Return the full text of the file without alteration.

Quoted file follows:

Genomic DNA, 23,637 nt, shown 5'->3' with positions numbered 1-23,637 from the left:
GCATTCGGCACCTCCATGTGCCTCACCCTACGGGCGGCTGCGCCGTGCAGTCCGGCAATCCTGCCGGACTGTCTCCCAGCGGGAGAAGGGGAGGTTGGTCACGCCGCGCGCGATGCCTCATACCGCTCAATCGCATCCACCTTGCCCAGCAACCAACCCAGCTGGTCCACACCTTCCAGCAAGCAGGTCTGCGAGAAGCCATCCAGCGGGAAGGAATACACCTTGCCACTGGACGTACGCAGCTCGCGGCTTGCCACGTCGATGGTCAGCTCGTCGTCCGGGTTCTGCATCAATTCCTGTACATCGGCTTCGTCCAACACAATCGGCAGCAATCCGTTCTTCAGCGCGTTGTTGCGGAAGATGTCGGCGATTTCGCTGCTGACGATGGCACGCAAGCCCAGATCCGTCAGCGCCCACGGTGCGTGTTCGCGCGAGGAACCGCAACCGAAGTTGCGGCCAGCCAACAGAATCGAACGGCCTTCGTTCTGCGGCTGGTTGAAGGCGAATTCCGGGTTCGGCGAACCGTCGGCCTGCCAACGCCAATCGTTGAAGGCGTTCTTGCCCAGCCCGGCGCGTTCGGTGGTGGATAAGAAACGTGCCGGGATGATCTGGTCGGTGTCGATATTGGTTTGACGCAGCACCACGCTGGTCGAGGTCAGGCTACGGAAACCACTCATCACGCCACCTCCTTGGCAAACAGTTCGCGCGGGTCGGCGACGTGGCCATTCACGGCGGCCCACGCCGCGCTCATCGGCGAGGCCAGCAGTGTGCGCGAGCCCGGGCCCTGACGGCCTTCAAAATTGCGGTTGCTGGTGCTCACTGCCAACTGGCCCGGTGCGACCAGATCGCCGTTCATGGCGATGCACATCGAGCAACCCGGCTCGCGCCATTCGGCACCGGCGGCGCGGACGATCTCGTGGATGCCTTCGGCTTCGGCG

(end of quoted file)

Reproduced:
Genomic DNA, 23,637 nt, shown 5'->3' with positions numbered 1-23,637 from the left:
GCATTCGGCACCTCCATGTGCCTCACCCTACGGGCGGCTGCGCCGTGCAGTCCGGCAATCCTGCCGGACTGTCTCCCAGCGGGAGAAGGGGAGGTTGGTCACGCCGCGCGCGATGCCTCATACCGCTCAATCGCATCCACCTTGCCCAGCAACCAACCCAGCTGGTCCACACCTTCCAGCAAGCAGGTCTGCGAGAAGCCATCCAGCGGGAAGGAATACACCTTGCCACTGGACGTACGCAGCTCGCGGCTTGCCACGTCGATGGTCAGCTCGTCGTCCGGGTTCTGCATCAATTCCTGTACATCGGCTTCGTCCAACACAATCGGCAGCAATCCGTTCTTCAGCGCGTTGTTGCGGAAGATGTCGGCGATTTCGCTGCTGACGATGGCACGCAAGCCCAGATCCGTCAGCGCCCACGGTGCGTGTTCGCGCGAGGAACCGCAACCGAAGTTGCGGCCAGCCAACAGAATCGAACGGCCTTCGTTCTGCGGCTGGTTGAAGGCGAATTCCGGGTTCGGCGAACCGTCGGCCTGCCAACGCCAATCGTTGAAGGCGTTCTTGCCCAGCCCGGCGCGTTCGGTGGTGGATAAGAAACGTGCCGGGATGATCTGGTCGGTGTCGATATTGGTTTGACGCAGCACCACGCTGGTCGAGGTCAGGCTACGGAAACCACTCATCACGCCACCTCCTTGGCAAACAGTTCGCGCGGGTCGGCGACGTGGCCATTCACGGCGGCCCACGCCGCGCTCATCGGCGAGGCCAGCAGTGTGCGCGAGCCCGGGCCCTGACGGCCTTCAAAATTGCGGTTGCTGGTGCTCACTGCCAACTGGCCCGGTGCGACCAGATCGCCGTTCATGGCGATGCACATCGAGCAACCCGGCTCGCGCCATTCGGCACCGGCGGCGCGGACGATCTCGTGGATGCCTTCGGCTTCGGCG